With apologies for the radio silence of the past week--I know how you hang on my every word--here is a link to my latest column for the Financial Times.
How much misery can a policy cause before it is acknowledged as a failure and reversed? The US "war on drugs" suggests there is no upper limit. The country's implacable blend of prohibition and punitive criminal justice is wrong-headed in every way: immoral in principle, since it prosecutes victimless crimes, and in practice a disaster of remarkable proportions. Yet for a US politician to suggest wholesale reform of this brainless regime is still seen as an act of reckless self-harm.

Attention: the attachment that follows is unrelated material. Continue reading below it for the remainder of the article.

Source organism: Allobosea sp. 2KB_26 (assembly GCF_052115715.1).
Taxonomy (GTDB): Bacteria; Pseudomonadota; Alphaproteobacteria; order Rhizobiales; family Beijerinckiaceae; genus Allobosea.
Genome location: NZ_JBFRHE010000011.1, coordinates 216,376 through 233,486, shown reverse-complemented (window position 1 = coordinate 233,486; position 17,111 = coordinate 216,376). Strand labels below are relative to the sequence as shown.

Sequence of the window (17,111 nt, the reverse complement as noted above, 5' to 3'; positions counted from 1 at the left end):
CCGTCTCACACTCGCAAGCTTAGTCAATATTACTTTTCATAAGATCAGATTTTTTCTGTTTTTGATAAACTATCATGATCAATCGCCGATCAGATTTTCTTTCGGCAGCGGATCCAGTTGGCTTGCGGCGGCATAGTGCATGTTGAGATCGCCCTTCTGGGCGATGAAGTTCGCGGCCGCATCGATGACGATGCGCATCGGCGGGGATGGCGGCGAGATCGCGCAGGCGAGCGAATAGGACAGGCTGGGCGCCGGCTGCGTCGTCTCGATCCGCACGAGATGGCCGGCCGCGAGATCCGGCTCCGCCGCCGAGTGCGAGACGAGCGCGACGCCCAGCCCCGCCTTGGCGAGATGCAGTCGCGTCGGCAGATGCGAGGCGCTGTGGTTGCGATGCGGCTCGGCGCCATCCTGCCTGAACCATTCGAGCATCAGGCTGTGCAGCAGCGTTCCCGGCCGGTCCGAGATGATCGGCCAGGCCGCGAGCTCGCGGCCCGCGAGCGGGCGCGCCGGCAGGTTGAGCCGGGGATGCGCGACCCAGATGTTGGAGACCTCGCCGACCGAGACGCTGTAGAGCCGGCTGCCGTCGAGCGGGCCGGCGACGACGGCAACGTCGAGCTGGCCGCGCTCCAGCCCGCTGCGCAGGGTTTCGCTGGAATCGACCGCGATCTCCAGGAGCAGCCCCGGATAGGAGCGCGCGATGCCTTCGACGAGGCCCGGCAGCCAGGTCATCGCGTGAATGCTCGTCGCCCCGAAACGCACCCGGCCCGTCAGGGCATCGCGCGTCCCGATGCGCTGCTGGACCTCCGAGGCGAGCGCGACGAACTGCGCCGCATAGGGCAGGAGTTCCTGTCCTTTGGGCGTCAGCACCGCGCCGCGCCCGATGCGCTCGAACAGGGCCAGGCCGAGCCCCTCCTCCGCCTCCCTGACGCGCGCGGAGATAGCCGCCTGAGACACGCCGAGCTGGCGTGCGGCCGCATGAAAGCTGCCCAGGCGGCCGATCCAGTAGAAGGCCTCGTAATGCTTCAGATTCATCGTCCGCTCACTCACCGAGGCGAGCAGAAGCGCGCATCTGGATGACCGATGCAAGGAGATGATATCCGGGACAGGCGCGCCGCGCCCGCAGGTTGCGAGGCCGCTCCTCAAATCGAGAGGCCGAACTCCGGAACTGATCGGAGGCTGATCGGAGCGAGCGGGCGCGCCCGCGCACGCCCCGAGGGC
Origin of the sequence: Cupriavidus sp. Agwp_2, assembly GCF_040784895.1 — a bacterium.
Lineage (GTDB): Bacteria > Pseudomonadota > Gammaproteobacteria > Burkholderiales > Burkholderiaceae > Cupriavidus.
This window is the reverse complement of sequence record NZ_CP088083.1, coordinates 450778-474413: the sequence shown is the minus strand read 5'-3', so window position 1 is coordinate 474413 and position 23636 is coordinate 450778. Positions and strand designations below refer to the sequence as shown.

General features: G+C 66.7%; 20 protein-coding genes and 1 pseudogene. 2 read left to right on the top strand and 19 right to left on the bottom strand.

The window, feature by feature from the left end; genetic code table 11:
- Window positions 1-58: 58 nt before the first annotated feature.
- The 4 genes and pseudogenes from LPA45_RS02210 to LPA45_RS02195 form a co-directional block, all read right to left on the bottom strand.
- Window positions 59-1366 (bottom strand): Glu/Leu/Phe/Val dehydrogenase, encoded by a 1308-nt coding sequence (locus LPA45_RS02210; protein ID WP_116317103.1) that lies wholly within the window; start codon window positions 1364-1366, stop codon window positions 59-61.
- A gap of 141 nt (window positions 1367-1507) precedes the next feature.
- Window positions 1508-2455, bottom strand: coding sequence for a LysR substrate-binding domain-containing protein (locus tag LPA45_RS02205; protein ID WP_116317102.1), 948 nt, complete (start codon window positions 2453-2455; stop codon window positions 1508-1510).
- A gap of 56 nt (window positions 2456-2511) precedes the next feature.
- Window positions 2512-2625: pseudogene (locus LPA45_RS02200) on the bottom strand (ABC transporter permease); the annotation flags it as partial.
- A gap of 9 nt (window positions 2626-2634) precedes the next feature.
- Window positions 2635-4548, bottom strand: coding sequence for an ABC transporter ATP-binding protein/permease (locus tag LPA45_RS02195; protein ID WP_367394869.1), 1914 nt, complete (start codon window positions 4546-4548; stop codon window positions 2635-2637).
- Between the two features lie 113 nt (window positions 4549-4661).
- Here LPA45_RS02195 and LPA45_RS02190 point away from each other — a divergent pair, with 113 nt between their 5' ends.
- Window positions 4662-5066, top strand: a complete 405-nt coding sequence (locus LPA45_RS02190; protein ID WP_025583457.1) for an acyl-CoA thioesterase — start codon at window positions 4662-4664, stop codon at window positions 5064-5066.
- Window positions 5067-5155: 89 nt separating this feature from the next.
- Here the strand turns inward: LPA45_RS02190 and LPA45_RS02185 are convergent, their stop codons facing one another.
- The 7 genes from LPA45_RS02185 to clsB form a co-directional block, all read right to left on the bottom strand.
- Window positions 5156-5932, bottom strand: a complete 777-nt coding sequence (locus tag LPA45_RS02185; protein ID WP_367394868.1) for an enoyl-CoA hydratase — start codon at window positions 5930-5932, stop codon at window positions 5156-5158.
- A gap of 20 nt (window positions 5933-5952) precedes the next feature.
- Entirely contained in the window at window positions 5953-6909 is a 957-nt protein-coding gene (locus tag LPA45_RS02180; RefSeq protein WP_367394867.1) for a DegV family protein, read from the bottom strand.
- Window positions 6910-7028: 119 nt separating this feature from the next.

Even a casual observer can see that much of the damage done in the US by illegal drugs is a result of the fact that they are illegal, not the fact that they are drugs. Vastly more lives are blighted by the brutality of prohibition, and by the enormous criminal networks it has created, than by the substances themselves. This is true of cocaine and heroin as well as of soft drugs such as marijuana. But the assault on consumption of marijuana sets the standard for the policy's stupidity.
Read on here.